Which file system you have set up on your PC's drives isn't something many of us pay much attention to. In most cases, we'll be using NTFS, which is totally fine and works across different operating systems.
But if you've been using Linux on a drive it could well be formatted in the Ext4 file system, which will make it completely impossible to use with Windows 10.
As you can see here, we have an Ext4 SSD in a PC running Windows 10, but it's not visible in File Explorer. To use it you'll need to reformat it to something more Windows-friendly, but it's not entirely straightforward. If you open the Disk Management app on Windows 10 you'll see the drive exists, but you can't do anything with it.
But fear not, there's a simple solution.
How to reformat an Ext4 drive in Windows 10
The first step is having the right tool for the job. In this case, we're using a piece of software called DiskGenius, which can be used for free. You can install it if you like, but I just use the 64-bit portable version instead. Download this first from their site and install or open it ready to get started.
Then follow these steps.
- Select your Ext4 drive from the pane on the left.
- Click the format button along the top bar.
- Use the dropdown box to choose your preferred file system, in this case, NTFS.
- If you wish give your drive a name and letter.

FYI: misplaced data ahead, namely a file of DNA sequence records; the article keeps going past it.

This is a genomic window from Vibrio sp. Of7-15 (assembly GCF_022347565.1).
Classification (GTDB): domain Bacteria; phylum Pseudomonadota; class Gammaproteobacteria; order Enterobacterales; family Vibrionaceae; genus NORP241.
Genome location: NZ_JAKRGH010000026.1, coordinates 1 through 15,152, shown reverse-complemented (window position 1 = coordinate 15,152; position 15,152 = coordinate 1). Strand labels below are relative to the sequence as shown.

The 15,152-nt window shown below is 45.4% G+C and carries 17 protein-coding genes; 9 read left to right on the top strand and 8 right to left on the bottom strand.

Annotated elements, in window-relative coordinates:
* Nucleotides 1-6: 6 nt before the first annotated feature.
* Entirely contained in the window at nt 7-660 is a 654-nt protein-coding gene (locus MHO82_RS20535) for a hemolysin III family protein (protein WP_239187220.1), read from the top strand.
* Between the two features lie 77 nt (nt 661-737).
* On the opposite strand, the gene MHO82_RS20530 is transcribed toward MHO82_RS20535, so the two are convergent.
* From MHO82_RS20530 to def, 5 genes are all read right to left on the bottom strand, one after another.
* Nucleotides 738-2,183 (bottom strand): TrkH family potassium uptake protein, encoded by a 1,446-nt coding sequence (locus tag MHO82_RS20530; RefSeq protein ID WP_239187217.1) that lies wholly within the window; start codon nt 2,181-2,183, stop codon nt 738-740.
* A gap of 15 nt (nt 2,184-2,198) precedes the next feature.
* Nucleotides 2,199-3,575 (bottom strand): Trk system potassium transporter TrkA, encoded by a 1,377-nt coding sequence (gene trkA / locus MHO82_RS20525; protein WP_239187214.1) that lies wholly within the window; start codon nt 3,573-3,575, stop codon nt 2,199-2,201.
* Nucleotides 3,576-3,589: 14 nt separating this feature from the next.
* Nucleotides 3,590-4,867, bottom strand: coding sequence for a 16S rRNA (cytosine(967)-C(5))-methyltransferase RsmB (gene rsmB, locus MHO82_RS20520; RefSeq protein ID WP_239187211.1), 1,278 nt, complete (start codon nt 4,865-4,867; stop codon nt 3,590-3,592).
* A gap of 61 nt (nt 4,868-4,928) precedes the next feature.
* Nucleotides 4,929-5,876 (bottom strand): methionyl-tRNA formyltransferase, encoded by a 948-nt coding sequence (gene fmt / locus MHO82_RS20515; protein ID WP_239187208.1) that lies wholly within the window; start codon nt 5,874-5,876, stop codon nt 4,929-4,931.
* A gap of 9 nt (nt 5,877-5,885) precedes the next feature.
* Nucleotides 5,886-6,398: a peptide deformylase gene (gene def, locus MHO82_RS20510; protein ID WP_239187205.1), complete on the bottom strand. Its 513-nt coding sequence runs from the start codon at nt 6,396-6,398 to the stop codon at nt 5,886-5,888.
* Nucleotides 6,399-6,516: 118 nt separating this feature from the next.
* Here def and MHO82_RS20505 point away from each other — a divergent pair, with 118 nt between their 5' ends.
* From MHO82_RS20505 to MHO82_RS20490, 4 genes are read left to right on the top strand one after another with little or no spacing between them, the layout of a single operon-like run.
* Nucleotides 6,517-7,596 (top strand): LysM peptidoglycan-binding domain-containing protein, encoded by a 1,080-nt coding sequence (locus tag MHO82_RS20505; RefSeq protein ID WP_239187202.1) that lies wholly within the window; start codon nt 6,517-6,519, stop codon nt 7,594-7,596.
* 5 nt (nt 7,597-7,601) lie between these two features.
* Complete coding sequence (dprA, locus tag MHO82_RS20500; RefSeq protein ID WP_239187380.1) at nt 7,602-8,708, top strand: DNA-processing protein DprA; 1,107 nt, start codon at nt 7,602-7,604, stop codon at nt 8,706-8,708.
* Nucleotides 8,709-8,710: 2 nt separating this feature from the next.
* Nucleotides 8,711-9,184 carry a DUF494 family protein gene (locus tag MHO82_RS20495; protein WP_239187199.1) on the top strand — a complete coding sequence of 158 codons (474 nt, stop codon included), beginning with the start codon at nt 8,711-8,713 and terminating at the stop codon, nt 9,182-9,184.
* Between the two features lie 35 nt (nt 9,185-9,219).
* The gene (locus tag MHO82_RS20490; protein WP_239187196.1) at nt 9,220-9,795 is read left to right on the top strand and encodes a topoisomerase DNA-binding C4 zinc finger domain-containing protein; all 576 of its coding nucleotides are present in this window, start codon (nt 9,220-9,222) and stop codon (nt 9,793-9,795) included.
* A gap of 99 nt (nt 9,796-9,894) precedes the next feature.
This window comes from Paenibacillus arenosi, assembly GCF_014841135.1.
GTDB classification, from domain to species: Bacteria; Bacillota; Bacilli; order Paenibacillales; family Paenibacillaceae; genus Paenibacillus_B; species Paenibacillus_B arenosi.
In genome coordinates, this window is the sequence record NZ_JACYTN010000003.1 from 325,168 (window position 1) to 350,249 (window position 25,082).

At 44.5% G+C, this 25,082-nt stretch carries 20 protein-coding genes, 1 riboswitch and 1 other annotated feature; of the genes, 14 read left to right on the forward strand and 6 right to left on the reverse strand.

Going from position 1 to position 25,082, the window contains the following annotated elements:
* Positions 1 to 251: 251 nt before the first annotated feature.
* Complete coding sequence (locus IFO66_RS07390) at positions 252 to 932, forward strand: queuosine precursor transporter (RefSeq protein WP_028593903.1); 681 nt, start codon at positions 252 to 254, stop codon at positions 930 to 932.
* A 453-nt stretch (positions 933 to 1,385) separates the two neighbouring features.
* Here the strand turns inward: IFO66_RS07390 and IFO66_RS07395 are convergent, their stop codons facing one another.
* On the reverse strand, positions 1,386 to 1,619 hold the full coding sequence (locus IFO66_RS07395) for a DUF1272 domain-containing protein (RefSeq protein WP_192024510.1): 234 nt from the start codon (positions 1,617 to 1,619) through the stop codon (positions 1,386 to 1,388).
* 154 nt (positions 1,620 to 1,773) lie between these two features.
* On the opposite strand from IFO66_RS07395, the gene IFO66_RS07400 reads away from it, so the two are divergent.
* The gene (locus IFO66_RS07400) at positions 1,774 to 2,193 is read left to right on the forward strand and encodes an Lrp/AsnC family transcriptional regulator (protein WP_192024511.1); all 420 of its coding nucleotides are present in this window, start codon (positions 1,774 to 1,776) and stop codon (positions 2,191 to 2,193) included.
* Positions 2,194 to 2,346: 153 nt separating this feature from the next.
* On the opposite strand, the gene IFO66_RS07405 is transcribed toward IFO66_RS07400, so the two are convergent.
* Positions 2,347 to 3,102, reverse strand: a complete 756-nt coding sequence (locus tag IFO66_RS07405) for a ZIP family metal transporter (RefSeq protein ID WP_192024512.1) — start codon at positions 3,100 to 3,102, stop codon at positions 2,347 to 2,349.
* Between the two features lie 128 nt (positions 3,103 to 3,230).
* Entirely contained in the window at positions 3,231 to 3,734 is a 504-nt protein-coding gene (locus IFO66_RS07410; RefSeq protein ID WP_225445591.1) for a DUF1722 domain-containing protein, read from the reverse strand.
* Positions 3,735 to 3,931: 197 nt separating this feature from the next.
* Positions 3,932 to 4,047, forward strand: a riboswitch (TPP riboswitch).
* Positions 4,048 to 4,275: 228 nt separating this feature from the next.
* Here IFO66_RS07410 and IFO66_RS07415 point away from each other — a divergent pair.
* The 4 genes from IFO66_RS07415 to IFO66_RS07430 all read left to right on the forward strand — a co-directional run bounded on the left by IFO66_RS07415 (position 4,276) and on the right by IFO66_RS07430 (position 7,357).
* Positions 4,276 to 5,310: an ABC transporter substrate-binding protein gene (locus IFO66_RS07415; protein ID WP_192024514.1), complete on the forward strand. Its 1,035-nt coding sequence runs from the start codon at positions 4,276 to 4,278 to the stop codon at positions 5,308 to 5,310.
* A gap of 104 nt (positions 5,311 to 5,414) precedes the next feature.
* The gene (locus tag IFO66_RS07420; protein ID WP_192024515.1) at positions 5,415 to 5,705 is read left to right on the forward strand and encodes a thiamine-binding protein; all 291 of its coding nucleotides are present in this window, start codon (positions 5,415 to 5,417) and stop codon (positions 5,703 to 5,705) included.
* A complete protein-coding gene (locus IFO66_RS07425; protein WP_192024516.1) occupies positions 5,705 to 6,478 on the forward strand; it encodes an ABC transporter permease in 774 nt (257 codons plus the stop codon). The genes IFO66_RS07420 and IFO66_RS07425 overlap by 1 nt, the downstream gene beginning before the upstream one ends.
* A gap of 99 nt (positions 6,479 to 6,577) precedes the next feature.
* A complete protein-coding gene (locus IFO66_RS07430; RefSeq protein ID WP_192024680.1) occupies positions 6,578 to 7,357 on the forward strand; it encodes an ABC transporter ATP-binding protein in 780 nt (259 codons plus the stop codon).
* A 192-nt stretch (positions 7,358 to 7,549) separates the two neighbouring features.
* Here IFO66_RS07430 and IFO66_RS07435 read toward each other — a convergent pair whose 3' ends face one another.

- Click format.
- Click yes if you're happy.
- Wait for it to complete.
Now, when you go back to File Explorer you'll see your newly formatted drive available to you to do with as you please.
Richard Devine is an Editor at Windows Central. A former Project Manager and long-term tech addict, he joined Mobile Nations in 2011 and has been found on Android Central and iMore as well as Windows Central. Currently you'll find him covering all manner of PC hardware and gaming, and you can follow him on Twitter and Instagram.
Or you can just use diskpart and not bother installing additional software....
That is the fastest option but I can understand it is not for everyone.
This is the way. Why couldn’t they write that up. It is probably only 3 or 4 commands in Diskpart. I had to do this recently for a new drive install in my surface laptop.
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